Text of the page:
The road then seems to climb up the steep slope to the east (now marked by the ‘ride’ through the tree planting). The parish boundary follows the line of the road for a short distance as it runs downhill to the river in Lower Fyfield where it crosses carefully engineered to be just above the permanent springs and as far as can be ascertained remains on the south side of the river until it joins other roads coming up from the south in Savernake Forest. Geophysics in Fyfield have indicated that there might be buildings alongside the course of the road.

This is not a long stretch of road but it does illustrate some of the strategies and techniques adopted including moving a great deal of material which were employed to achieve the most direct links between settlements.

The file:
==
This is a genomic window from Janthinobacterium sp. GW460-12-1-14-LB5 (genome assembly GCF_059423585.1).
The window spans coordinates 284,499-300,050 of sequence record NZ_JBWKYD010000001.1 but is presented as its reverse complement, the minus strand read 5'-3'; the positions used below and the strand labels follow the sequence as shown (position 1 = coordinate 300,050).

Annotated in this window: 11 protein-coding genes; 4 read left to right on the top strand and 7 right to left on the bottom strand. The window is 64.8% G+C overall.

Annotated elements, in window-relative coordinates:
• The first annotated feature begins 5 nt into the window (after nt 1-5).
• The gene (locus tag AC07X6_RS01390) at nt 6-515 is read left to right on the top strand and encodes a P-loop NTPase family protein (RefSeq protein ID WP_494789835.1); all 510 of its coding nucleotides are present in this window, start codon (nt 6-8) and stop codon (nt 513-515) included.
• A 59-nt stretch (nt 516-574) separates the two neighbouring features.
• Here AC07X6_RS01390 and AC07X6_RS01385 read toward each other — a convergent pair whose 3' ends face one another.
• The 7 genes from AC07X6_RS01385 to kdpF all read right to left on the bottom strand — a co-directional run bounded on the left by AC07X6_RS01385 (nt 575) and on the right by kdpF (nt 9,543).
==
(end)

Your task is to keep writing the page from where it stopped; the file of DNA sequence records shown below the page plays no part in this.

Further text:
The Mediaeval Highway
After the Romans left (around 450 AD) traffic ebbed away, it was probably only used if it was convenient for locals, such as the crossing of the river Kennet in Fyfield. By the 10th Century the Saxons were using a route known as Green Street or the Herepath, from Marlborough to Avebury, which crossed Fyfield and Overton Downs, with travellers also turning south along the Ridgeway to join the old Roman road on Overton Hill. This continued during the 13th and 14th Centuries, for the transport of sheep wool and cloth to markets as far a field as London and Bristol. Complaints about infringements and neglect of the road through Wiltshire were recorded in 1281 and 1392. However, the valley road appears on a map (Gough) in the mid 14th Century. In 1668 Samuel Pepys wrote while travelling the downland route a shepherd’s life could only be pleasant in fair weather.

The Bath Road � the Rise of Stagecoaches